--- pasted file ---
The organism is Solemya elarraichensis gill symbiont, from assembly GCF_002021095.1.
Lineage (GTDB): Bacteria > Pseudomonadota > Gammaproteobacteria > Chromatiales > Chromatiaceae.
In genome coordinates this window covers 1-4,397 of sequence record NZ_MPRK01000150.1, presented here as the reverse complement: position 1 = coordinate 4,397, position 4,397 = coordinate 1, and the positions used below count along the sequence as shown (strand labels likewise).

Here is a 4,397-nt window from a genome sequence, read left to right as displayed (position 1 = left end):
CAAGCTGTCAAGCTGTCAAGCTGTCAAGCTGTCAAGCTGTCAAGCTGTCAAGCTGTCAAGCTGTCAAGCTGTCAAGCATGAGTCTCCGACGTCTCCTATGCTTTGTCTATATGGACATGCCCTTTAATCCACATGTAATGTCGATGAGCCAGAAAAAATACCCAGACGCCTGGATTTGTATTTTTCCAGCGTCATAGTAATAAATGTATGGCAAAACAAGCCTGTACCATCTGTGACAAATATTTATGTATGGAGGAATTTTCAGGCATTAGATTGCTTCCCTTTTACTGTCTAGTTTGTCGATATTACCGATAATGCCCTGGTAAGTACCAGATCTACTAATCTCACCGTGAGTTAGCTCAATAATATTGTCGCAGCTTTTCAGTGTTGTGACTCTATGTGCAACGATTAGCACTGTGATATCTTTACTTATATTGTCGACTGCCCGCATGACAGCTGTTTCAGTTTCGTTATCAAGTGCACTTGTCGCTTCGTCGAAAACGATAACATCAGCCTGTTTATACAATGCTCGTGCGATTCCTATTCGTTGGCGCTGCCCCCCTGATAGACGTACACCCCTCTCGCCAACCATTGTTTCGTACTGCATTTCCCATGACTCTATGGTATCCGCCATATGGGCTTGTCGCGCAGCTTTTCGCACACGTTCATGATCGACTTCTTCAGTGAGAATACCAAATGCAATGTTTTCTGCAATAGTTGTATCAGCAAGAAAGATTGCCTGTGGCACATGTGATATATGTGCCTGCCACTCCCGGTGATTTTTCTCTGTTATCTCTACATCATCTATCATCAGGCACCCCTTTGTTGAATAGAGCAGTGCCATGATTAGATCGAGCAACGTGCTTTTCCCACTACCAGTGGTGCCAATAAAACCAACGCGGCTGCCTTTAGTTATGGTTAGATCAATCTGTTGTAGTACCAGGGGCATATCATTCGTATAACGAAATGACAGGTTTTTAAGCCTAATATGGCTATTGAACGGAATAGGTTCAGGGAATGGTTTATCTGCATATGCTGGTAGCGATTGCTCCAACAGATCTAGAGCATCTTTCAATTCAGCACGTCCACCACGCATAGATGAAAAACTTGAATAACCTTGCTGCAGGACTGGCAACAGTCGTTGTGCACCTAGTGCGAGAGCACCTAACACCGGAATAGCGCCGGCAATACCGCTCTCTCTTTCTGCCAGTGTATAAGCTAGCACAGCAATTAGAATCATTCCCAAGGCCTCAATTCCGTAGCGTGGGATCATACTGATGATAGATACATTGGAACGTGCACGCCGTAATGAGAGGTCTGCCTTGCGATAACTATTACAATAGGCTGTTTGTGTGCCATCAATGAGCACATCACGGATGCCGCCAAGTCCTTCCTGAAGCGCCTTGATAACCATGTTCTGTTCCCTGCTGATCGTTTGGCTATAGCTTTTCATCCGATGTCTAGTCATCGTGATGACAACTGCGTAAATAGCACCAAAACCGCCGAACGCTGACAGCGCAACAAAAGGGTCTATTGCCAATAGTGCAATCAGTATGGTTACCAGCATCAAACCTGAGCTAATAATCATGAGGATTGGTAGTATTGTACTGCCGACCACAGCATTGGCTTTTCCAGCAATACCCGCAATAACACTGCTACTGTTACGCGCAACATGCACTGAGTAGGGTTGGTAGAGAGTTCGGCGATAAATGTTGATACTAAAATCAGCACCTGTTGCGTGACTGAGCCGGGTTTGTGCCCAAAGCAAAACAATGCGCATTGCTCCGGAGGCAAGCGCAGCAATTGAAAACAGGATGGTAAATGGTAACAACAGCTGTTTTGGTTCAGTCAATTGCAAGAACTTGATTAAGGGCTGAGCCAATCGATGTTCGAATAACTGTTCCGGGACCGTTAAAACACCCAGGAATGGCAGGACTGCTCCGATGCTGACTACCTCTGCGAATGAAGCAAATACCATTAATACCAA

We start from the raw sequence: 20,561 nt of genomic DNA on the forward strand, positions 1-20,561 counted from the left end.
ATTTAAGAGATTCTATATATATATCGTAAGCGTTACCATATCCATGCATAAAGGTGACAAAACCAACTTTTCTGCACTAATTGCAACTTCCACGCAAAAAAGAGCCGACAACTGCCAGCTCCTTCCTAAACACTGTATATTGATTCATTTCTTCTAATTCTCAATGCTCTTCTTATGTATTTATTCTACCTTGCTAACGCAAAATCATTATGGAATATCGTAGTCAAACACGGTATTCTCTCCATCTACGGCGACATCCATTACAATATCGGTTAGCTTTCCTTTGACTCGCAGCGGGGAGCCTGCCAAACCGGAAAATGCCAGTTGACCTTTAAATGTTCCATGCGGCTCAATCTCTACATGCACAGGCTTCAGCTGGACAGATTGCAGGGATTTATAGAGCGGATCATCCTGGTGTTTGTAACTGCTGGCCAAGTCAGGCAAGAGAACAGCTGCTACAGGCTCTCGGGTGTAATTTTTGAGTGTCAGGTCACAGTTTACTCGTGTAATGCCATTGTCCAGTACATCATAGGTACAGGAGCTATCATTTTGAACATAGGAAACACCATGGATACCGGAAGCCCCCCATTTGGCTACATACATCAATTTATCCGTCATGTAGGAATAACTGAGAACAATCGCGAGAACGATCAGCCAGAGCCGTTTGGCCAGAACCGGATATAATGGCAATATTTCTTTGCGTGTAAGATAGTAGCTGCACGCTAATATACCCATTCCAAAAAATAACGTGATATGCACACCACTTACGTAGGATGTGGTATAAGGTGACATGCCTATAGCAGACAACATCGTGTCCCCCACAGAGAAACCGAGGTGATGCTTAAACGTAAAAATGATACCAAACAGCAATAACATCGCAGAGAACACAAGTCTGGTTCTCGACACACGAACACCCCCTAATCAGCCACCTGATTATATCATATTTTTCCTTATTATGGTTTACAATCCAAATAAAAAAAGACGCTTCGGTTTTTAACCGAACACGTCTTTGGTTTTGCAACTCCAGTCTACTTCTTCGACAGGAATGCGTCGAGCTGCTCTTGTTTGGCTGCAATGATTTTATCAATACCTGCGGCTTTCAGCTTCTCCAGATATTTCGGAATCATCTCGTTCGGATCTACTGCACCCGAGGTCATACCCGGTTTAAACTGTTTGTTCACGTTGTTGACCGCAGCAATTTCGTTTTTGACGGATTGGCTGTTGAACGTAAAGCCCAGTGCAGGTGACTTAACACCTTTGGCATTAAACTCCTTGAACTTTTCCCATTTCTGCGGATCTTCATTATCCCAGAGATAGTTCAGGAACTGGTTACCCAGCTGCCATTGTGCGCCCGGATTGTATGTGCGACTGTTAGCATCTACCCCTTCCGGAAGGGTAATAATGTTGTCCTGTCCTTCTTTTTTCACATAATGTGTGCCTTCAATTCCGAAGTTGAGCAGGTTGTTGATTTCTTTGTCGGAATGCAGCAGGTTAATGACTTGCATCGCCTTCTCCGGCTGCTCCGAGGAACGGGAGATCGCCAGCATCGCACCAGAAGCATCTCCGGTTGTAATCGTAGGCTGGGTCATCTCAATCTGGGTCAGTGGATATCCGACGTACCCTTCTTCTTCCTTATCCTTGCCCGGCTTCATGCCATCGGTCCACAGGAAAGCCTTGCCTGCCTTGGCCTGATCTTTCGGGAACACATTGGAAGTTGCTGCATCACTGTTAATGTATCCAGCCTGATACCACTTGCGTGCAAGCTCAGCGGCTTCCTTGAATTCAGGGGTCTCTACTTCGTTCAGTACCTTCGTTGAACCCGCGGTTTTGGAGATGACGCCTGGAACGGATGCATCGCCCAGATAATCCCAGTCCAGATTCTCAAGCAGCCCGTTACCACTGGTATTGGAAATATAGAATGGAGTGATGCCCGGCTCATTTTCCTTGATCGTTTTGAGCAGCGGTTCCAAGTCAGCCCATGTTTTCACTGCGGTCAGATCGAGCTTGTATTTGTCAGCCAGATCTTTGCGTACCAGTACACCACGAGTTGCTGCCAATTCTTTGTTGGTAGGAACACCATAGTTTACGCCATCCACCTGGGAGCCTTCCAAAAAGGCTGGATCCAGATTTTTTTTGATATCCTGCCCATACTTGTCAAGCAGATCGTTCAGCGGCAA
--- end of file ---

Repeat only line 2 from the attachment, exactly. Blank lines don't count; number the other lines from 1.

Lineage (GTDB): Bacteria > Pseudomonadota > Gammaproteobacteria > Chromatiales > Chromatiaceae.